Registered with the Registrar of Newspapers for India under R.N.I 53640/91
Vol. XXXII No. 15, November 16-30, 2022
Explaining that as many as 15 lakh students had enrolled in government schools over the last two years, Chief Minister Stalin announced in October a sizeable allocation of funds towards the development of government school infrastructure. New schools are to be constructed at a cost of Rs. 1,050 crores, 800 of which is earmarked towards building new primary and middle schools and the rest, higher secondary schools. The grant comes on the heels of the Perasiriyar Anbazhagan School Development scheme announced earlier this year, which aims to construct 18,000 classrooms and toilets over the next 5 years at a reported cost of Rs. 7,000 crores.
TN is known for its focus on education and no wonder – some of the game-changing programs currently implemented by the administration include the self-explanatory Free Morning Meals scheme; the Illam Thedi Kalvi educational outreach program that mobilizes teachers to impart door-to-door education for those unable to commute to learning institutions; and the Ennum Ezhuthum scheme that aims to establish strong foundational literacy in children by the age of eight. Measures are being taken to improve the quality of education imparted, as well – announcements from the School Education Minister Anbil Mahesh Poyyamozhi indicate a move towards holistic education that includes exposure to literature, the fine arts, sports and technology; monthly PTA meetings are in the offing to improve the association between parents and teachers; and all government and aided schools have been directed to raise awareness of mental health, child abuse and drug prevention, with the provision of psychiatrist support for students in need of counselling.
The push is earnest and it needs to be. A report published earlier this month saw the TN School Education department slipping a rung from Level 2 to Level 3 in the Performance Grading Index calculated by the Ministry of Education for the academic year 2020-21. The PGI comprises a total of 1,000 points that take into account five domains, namely, Learning outcome, Access, Infrastructure and facilities, Equity and Governance process.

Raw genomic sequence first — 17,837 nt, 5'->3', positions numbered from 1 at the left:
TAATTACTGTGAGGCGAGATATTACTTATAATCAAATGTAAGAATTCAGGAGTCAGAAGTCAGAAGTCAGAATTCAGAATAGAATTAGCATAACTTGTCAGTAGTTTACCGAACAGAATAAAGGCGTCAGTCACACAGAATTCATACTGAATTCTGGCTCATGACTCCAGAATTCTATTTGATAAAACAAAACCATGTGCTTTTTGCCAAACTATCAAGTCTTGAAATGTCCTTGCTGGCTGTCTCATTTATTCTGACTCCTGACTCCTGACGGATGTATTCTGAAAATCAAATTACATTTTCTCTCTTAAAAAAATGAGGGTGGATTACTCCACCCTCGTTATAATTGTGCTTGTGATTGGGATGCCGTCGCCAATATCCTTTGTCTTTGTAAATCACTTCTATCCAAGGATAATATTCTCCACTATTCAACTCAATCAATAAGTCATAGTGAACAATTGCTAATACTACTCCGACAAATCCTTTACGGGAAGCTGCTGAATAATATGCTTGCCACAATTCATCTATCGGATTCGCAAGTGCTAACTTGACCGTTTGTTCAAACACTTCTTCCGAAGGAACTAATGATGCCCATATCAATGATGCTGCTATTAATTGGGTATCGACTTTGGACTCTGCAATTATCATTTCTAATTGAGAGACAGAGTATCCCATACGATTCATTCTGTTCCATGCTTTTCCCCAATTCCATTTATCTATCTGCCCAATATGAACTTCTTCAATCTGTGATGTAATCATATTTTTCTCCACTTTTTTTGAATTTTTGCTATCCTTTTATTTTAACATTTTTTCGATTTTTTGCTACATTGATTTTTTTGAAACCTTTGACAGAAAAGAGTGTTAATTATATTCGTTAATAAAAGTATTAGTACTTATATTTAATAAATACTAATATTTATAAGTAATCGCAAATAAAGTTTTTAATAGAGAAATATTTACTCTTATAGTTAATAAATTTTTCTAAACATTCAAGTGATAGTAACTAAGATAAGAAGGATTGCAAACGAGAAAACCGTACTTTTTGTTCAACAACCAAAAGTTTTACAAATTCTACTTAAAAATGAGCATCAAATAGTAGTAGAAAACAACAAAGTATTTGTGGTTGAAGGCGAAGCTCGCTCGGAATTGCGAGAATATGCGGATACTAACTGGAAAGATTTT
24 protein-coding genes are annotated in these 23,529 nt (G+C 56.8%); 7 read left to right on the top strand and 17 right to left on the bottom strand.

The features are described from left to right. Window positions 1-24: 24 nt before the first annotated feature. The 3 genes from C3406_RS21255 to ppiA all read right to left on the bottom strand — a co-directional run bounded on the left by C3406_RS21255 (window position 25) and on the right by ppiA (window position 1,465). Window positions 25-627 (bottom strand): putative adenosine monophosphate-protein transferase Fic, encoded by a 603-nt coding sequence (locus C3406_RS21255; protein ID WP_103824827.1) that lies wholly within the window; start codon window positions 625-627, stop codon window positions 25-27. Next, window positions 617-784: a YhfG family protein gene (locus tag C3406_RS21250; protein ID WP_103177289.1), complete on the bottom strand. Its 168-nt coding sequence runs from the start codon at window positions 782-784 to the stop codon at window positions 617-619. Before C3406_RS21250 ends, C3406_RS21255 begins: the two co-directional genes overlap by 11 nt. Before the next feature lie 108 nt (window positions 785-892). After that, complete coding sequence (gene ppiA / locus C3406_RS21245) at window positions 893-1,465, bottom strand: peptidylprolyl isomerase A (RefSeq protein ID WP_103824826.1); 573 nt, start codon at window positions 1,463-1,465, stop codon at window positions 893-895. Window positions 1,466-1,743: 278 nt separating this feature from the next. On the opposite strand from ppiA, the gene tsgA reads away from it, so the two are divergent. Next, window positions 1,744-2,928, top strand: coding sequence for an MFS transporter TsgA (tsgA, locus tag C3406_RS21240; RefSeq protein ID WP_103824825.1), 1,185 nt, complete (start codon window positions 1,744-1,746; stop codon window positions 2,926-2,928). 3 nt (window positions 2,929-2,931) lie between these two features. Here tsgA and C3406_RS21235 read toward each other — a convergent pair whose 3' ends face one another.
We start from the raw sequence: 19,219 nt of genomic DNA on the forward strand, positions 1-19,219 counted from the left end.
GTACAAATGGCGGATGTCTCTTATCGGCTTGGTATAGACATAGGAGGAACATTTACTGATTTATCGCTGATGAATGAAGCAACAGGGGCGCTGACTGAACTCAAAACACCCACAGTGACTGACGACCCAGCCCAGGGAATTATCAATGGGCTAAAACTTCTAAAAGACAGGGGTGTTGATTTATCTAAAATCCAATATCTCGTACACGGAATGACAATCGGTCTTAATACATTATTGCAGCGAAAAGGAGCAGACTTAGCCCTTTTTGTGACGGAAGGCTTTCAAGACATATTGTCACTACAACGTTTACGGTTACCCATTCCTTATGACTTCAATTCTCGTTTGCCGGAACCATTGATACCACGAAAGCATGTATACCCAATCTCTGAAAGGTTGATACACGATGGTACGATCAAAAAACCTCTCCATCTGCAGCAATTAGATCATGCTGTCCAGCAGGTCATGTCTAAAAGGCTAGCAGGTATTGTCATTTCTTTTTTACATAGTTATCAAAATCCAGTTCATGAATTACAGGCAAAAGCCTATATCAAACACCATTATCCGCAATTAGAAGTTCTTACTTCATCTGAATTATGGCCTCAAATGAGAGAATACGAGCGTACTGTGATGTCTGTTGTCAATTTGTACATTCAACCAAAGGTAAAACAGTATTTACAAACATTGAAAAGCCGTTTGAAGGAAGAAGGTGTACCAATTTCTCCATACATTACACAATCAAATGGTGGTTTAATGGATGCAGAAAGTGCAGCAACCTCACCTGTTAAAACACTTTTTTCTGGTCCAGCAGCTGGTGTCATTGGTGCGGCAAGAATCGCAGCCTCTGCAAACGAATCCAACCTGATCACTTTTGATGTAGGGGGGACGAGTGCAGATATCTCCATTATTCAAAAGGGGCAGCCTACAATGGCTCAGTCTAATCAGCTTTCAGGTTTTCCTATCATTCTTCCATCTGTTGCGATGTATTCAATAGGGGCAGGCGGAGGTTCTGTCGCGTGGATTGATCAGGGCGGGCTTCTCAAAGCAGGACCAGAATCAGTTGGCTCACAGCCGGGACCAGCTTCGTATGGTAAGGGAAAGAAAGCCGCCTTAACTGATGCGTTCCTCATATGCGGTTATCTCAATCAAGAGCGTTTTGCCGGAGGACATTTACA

Media reports say academicians blame the outcome on the lack of a level playing field between schools run by the State and Union governments. Educationist PB Prince Gajendra Babu is quoted thus in the New Indian Express: “The Union government runs different institutions like Kendriya Vidyalaya, Sainik and Navodaya which are special schools. But State governments run general schools… how [will the] Union government evaluate PGI?” In this regard, the Education development committee coordinator K. Leninbharathi is said to have pointed out that the State shares equal responsibility with the Union government in ‘ensuring learning outcome, equity and infrastructure.’ It is a key remark, for TN’s grading was pulled down by weak scores in the Infrastructure and Facility category of the PGI Index. As testimony to the infrastructural stress faced by government schools, a video of a government school principal from Krishnagiri district went viral on social media recently. Recorded at a Gram Sabha meeting, the clip saw the harried principal lament the lack of basic facilities for the 95 students in her school despite what she claimed were her best efforts. Teachers were forced to conduct classes for multiple grades in a single room, she said, adding that the institution had no place to conduct classes for students from grades 6-8.
The paucity of resources in government schools has made itself felt in other ways, too. A kindergarten wing launched in 2018 across the State in 2,381 anganwadi centres functioning as government schools was forced to shut down earlier this year due to a shortage of teachers, attributed to a spike in student migration from private to government schools. More than 43,000 students who chose the Montessori-based pre-primary education course will now study at the same anganwadi centres under the Social Welfare department. The move has caused some disappointment to educators, who feel that the Montessori system at pre-primary level was a good move that would have afforded a ‘robust introduction to learning skills that are badly missing for government school students.’
The dissonance between the growing budgetary importance of educational spending and the chronic struggles faced by government schools is striking. Fair to surmise then, that perhaps the focus must also be on the efficient allocation and accountability of funds. The Tamil Nadu government is said to be in the process of conducting core research on topics such as the usage of social media to address issues in school education. Perhaps it would be worthwhile to explore a process for internal audit, as well – while the administration’s sincere commitment to public education is clear from the scale of funds budgeted for the cause, some of the problems require study-backed solutions as well as money to solve.